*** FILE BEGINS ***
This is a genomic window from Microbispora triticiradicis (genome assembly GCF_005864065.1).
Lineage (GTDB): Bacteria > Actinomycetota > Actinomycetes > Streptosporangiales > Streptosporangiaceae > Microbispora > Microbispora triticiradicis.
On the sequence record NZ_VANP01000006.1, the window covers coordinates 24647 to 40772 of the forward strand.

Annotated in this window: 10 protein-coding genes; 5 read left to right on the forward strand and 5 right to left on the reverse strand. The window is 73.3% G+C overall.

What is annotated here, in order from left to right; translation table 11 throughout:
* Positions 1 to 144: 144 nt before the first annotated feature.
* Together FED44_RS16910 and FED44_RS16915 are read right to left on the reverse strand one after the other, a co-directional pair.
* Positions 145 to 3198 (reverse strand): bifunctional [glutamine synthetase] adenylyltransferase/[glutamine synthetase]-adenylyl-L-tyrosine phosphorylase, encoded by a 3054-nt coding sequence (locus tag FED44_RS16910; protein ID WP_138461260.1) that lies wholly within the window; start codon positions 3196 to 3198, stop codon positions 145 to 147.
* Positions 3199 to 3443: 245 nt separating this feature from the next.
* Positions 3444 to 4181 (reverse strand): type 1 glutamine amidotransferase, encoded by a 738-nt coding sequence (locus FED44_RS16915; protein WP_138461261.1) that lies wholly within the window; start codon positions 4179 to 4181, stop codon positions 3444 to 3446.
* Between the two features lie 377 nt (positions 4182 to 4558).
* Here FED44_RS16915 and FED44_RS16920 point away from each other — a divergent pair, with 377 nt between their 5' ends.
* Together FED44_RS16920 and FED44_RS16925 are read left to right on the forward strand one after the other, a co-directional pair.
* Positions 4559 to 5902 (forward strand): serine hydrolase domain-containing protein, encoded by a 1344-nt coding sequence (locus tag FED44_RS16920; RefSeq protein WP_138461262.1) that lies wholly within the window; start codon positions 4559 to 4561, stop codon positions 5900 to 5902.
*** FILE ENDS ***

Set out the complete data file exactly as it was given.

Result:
This is a genomic window from Microbispora triticiradicis (genome assembly GCF_005864065.1).
Lineage (GTDB): Bacteria > Actinomycetota > Actinomycetes > Streptosporangiales > Streptosporangiaceae > Microbispora > Microbispora triticiradicis.
On the sequence record NZ_VANP01000006.1, the window covers coordinates 24647 to 40772 of the forward strand.

Annotated in this window: 10 protein-coding genes; 5 read left to right on the forward strand and 5 right to left on the reverse strand. The window is 73.3% G+C overall.

What is annotated here, in order from left to right; translation table 11 throughout:
* Positions 1 to 144: 144 nt before the first annotated feature.
* Together FED44_RS16910 and FED44_RS16915 are read right to left on the reverse strand one after the other, a co-directional pair.
* Positions 145 to 3198 (reverse strand): bifunctional [glutamine synthetase] adenylyltransferase/[glutamine synthetase]-adenylyl-L-tyrosine phosphorylase, encoded by a 3054-nt coding sequence (locus tag FED44_RS16910; protein ID WP_138461260.1) that lies wholly within the window; start codon positions 3196 to 3198, stop codon positions 145 to 147.
* Positions 3199 to 3443: 245 nt separating this feature from the next.
* Positions 3444 to 4181 (reverse strand): type 1 glutamine amidotransferase, encoded by a 738-nt coding sequence (locus FED44_RS16915; protein WP_138461261.1) that lies wholly within the window; start codon positions 4179 to 4181, stop codon positions 3444 to 3446.
* Between the two features lie 377 nt (positions 4182 to 4558).
* Here FED44_RS16915 and FED44_RS16920 point away from each other — a divergent pair, with 377 nt between their 5' ends.
* Together FED44_RS16920 and FED44_RS16925 are read left to right on the forward strand one after the other, a co-directional pair.
* Positions 4559 to 5902 (forward strand): serine hydrolase domain-containing protein, encoded by a 1344-nt coding sequence (locus tag FED44_RS16920; RefSeq protein WP_138461262.1) that lies wholly within the window; start codon positions 4559 to 4561, stop codon positions 5900 to 5902.